Professor Martin Lauritzen MD
Department of Clinical Neurophysiology & Deparment of Neuroscience and Pharmacology,
Glostrup Hospital and University of Copenhagen,
Phone: +45 38632500
Fax: +45 38633933
Cell: +45 24841840
In the normal brain, blood flow and energy turnover varies with activity, i.e. signalling in and between neurons and associated astrocytes, organized in large-scale synaptic networks. The energy turnover associated with this activity leads to increased blood flow, which is the basis for the powerful neuroimaging techniques that have revolutionized the mapping of human brain function. One of the key molecules in coupling nerve cell activity to blood flow is nitric oxide, but recent discoveries suggest that carbon monooxide may also contribute to the blood flow control. Our research is focused on determining the relation between nerve cell signalling and the cerebral circulation specifically in relation to signalling molecules, including, but not limited to gaseous transmitters.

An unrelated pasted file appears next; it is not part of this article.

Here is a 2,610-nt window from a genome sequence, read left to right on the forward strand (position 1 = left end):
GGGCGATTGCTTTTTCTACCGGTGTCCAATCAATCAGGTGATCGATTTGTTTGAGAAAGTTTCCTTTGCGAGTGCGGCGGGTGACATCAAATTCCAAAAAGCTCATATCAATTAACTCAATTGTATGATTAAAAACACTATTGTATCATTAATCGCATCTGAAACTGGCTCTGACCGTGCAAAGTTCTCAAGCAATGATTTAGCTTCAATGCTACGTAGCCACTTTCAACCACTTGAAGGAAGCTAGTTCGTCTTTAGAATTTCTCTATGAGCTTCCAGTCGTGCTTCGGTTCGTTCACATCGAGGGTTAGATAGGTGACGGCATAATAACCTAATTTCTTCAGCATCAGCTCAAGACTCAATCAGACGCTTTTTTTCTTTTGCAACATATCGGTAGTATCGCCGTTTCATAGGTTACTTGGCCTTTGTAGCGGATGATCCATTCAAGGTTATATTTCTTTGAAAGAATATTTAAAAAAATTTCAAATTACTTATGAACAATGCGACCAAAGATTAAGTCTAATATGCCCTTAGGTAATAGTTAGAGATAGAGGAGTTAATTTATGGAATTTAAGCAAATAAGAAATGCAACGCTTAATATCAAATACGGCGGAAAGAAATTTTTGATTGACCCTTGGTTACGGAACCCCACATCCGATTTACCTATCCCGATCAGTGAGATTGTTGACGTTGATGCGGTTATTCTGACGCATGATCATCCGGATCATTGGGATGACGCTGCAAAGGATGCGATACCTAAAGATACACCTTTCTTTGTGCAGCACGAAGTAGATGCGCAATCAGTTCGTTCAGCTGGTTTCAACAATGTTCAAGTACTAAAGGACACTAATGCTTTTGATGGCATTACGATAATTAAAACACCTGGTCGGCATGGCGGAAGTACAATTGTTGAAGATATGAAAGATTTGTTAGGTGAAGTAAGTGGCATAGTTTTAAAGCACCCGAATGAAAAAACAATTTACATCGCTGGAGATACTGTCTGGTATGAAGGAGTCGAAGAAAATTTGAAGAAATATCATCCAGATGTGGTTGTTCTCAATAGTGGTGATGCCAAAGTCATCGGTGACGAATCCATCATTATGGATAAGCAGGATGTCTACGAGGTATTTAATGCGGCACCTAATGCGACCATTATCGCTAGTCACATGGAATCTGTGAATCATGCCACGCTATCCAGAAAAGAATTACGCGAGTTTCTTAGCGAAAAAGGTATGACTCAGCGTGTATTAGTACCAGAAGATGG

Selected Recent Publications
- Attwell D, Buchan AM, Charpak S, Lauritzen M,MacVicar BA, Newman EA.Glial and neuronal control of brain blood flow. Nature. 2010, 468:232-243.
- Lauritzen M, Dreier JP, Fabricius, M, Hartings, J, Graf R, Strong AJ.Clinical relevance of cortical spreading depression in neurological disorders: migraine, malignant stroke, subarachnoid & intracranial hemorrhage, and traumatic brain injury. J Cereb Blood Flow Metab, 2011, 31:17-35.
- Piilgaard H, Witgen BM, Rasmussen P, Lauritzen M.Cyclosporine A, FK506, and NIM811 ameliorate prolonged CBF reduction and impaired neurovascular coupling after cortical spreading depression. J Cereb Blood Flow Metab, 2011, 31: 1588-1598.